1 https://www.nature.com/articles/s41577-020-0389-z

      2 https://www.cell.com/cell/fulltext/S0092-8674(20)30610-3?_returnURL=https%3A%2F%2Flinkinghub.elsevier.com%2Fretrieve%2Fpii%2FS0092867420306103%3Fshowall%3Dtrue

      3 https://pubmed.ncbi.nlm.nih.gov/32766111/

      4 https://www.nature.com/articles/s41586-020-2550-z

      5 https://www.ncbi.nlm.nih.gov/pmc/articles/PMC7417941/

      6 https://www.ncbi.nlm.nih.gov/pmc/articles/PMC7381928/

      7 https://www.ncbi.nlm.nih.gov/books/NBK26846/

      8 https://www.ncbi.nlm.nih.gov/books/NBK21070/

      9 https://www.cell.com/trends/pharmacological-sciences/pdf/S0165-6147(20)30130-9.pdf?_returnURL=https%3A%2F%2Flinkinghub.elsevier.com%2Fretrieve%2Fpii%2FS0165614720301309%3Fshowall%3Dtrue

      10 https://blogs.sciencemag.org/pipeline/archives/2020/07/07/more-on-t-cells-antibody-levels-and-our-ignorance

      11 https://twitter.com/EricTopol/status/1278400526716211200?s=20

  4. Sep 2020
    1. Researchers offer first proof that Ultraviolet C light with a 222 nm wavelength — which is safer to use around humans — effectively kills the SARS-CoV-2 virus.

      Take Away: Most germicidal ultraviolet (UV) lamps emit a wavelength of around 254 nm. While these are very effective means of sterilization, they are also damaging to human skin and eyes and therefore are used in unoccupied spaces. However, a recent study has shown that a safer form of UV light at a wavelength of 222 nm is effective in killing SARS-CoV-2 virus in vitro.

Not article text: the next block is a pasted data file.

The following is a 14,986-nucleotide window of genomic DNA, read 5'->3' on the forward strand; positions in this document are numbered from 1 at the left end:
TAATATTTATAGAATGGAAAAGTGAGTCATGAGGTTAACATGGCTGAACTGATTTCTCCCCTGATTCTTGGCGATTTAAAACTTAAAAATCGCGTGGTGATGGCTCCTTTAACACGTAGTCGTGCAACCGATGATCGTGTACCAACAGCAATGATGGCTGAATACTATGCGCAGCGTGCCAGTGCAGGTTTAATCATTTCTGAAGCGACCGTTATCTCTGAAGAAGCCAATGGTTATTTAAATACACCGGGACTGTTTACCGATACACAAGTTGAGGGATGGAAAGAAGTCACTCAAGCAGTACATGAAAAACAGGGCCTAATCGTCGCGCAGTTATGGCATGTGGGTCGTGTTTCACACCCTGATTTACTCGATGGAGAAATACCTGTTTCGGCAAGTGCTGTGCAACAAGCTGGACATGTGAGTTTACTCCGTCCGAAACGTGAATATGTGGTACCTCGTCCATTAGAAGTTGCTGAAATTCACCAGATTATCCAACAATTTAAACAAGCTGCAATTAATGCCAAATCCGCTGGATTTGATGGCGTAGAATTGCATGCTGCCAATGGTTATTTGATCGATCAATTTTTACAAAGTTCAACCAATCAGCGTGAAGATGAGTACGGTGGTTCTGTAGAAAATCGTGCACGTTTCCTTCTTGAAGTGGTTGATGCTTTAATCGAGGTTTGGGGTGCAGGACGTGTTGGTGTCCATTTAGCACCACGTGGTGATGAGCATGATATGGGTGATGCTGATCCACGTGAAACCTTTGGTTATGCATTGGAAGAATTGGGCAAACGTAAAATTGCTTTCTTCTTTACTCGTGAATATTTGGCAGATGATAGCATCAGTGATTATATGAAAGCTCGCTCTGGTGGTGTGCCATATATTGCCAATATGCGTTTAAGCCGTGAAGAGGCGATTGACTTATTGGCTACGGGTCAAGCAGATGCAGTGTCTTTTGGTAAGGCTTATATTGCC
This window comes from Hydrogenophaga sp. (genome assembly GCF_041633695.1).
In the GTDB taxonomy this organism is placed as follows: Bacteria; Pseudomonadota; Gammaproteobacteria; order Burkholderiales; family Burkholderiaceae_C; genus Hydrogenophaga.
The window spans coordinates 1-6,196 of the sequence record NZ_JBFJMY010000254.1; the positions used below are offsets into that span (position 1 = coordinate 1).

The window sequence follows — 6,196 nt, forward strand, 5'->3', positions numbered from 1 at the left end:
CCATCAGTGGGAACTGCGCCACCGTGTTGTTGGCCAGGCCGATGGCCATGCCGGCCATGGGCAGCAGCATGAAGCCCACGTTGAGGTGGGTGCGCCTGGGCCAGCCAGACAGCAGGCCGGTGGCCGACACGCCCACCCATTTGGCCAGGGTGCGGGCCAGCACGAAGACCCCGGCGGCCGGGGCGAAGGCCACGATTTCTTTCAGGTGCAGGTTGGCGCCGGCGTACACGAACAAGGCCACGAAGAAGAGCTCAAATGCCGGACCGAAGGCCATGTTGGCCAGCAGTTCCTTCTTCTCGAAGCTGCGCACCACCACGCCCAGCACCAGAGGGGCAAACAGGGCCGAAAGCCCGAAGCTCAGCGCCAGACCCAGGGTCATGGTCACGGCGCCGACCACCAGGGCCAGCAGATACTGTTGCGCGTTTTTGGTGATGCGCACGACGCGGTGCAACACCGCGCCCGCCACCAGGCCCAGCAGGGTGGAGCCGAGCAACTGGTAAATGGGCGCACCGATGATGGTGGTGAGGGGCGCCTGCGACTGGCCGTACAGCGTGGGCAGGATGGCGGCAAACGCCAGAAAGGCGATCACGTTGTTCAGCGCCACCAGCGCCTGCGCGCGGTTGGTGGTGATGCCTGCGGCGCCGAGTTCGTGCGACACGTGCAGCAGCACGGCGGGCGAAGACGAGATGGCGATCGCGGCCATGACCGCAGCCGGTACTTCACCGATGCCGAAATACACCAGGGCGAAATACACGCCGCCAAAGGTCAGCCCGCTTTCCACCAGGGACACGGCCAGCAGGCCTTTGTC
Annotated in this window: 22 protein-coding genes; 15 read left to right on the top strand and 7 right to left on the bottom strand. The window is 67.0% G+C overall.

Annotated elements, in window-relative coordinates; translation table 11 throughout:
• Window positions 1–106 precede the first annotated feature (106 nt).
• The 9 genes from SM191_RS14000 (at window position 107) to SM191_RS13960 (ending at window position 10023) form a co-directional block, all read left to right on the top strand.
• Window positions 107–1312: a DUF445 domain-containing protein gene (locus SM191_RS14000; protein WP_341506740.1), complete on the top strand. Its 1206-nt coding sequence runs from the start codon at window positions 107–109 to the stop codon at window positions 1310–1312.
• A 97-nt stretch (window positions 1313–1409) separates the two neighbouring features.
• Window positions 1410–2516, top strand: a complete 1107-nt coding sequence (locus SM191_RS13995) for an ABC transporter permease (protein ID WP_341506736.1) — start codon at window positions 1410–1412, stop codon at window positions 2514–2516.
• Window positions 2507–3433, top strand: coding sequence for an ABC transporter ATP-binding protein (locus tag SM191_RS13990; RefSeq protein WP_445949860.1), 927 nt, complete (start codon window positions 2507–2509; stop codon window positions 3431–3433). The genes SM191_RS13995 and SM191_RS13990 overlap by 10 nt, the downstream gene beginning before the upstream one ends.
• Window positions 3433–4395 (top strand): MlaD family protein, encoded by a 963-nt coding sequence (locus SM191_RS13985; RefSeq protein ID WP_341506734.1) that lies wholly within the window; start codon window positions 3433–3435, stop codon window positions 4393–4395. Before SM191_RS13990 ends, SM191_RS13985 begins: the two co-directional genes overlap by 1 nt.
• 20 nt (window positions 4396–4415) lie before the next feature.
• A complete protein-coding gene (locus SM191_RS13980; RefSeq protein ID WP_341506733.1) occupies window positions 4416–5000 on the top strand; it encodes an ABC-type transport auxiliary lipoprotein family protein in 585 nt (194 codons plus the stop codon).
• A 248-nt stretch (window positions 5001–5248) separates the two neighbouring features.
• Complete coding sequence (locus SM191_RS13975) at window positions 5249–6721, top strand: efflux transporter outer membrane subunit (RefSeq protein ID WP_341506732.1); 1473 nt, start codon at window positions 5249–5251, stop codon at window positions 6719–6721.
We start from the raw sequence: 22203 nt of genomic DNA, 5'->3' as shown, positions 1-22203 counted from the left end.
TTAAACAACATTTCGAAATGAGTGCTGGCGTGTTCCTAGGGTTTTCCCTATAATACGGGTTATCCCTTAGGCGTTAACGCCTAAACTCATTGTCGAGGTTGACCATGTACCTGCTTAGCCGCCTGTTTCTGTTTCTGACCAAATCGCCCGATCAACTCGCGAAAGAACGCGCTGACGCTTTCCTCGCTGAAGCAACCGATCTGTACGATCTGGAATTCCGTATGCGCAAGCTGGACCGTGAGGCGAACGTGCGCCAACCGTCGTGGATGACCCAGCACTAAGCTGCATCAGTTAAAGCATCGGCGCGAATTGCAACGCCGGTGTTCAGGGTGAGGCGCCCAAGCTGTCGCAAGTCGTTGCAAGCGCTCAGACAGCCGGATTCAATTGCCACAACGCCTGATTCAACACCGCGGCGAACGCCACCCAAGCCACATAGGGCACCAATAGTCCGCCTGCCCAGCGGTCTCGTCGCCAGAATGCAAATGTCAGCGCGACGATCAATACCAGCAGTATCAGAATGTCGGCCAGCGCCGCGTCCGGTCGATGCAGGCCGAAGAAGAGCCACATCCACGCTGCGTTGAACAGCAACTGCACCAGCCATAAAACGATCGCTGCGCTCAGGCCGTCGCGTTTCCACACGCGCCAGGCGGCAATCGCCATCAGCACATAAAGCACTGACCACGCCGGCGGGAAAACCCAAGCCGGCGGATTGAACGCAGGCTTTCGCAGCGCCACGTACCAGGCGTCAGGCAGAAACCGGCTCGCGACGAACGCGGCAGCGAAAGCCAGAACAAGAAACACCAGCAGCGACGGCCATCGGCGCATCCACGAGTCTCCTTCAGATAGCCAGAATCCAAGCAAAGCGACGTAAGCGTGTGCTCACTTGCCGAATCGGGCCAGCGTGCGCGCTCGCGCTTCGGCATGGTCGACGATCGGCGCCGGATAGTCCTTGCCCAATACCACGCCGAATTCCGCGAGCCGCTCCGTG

The Claim: Researchers offer first proof that Ultraviolet C light with a 222 nm wavelength — which is safer to use around humans — effectively kills the SARS-CoV-2 virus.

      The Evidence: The authors reference the safety of 222 nm UV light, and there are many studies to support this claim. 222 nm UV light has been shown to not cause DNA damage or skin lesions even at higher doses and for longer exposure times than used here (1, 2).

      In the study referenced, researchers at Hiroshima University exposed SARS-CoV-2 virus to low dosage 222 nm UV light and subsequently measured the amount of viable virus (3). They found that exposure of 0.1 mW/cm^2 for 30 seconds reduced the amount of viable virus by 99.7%. However, as the authors note, this study was performed using virus plated on a dish in a hood, and translation of these results to a public setting is unclear. For instance, in a hospital, there are many different types of surfaces and direct/consistent exposure to the UV light might not be feasible. While this study is promising, additional studies need to be done before promoting this as a safe and effective means of killing SARS-CoV-2 in an occupied environment.

      Sources: 1) https://www.ncbi.nlm.nih.gov/pmc/articles/PMC6059456/

      2) https://onlinelibrary.wiley.com/doi/abs/10.1111/php.13269

      3) https://www.sciencedirect.com/science/article/pii/S0196655320308099#:~:text=Results,after%20a%205%2Dmin%20irradiation.

    1. He added that while it would not be possible to check every test to see whether there was active virus, the likelihood of false positive results could be reduced if scientists could work out where the cut-off point should be.

      Take Away: This is an incorrect usage of the term "false positive." A positive PCR test result from a recovered infection is a valid and true positive.